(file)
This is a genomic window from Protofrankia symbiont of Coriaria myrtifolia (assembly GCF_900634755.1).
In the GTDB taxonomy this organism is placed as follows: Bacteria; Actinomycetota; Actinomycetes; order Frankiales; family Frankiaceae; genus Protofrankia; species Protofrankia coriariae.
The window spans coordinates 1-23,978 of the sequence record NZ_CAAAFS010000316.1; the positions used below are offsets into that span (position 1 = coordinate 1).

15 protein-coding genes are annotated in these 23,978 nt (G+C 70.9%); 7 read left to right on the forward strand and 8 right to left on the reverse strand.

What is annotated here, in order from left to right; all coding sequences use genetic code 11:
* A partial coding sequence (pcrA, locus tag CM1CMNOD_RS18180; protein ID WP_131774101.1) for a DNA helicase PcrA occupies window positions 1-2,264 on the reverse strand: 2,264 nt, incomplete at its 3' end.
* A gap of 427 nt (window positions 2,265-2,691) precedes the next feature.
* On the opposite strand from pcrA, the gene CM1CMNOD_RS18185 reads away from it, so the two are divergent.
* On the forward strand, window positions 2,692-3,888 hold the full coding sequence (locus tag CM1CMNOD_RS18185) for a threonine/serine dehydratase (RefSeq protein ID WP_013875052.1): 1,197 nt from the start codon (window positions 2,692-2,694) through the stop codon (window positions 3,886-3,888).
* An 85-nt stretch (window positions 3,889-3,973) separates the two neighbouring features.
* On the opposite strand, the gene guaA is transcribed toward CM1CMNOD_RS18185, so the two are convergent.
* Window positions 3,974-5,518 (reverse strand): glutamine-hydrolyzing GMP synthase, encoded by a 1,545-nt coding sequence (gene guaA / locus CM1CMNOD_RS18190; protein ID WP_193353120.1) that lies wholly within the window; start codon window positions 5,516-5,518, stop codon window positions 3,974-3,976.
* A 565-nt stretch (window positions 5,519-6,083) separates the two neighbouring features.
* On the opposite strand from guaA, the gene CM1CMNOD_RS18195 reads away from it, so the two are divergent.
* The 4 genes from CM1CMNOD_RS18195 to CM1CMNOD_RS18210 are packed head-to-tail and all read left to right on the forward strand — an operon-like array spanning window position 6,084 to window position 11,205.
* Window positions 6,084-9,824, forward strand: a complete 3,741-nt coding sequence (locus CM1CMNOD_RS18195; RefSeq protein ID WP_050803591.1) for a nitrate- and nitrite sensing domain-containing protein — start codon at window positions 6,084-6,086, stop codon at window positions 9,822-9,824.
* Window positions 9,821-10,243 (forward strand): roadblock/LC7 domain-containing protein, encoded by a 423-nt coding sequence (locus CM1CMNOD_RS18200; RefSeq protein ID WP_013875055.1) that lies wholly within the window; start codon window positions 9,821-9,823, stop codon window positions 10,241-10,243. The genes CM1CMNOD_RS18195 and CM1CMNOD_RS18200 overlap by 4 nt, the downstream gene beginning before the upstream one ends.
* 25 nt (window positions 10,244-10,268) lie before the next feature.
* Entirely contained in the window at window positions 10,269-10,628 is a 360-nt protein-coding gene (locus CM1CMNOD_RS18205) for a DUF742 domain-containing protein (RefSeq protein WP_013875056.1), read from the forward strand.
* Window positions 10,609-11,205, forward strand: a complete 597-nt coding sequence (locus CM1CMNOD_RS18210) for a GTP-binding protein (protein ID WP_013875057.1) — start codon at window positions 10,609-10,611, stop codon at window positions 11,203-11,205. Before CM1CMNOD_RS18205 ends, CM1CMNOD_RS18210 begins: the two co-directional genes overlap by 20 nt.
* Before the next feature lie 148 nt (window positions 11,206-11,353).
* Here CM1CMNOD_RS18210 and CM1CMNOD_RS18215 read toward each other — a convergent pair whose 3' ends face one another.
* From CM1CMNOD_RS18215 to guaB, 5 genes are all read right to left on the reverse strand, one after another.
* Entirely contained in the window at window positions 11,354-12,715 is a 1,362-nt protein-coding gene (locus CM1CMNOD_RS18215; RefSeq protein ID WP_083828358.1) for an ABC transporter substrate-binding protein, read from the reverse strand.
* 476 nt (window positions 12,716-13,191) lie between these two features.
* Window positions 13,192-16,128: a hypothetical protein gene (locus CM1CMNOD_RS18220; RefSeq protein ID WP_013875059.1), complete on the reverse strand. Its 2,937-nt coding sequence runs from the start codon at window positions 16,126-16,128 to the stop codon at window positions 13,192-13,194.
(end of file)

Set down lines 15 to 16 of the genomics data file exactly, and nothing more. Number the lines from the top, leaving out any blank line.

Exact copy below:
* The 4 genes from CM1CMNOD_RS18195 to CM1CMNOD_RS18210 are packed head-to-tail and all read left to right on the forward strand — an operon-like array spanning window position 6,084 to window position 11,205.
* Window positions 6,084-9,824, forward strand: a complete 3,741-nt coding sequence (locus CM1CMNOD_RS18195; RefSeq protein ID WP_050803591.1) for a nitrate- and nitrite sensing domain-containing protein — start codon at window positions 6,084-6,086, stop codon at window positions 9,822-9,824.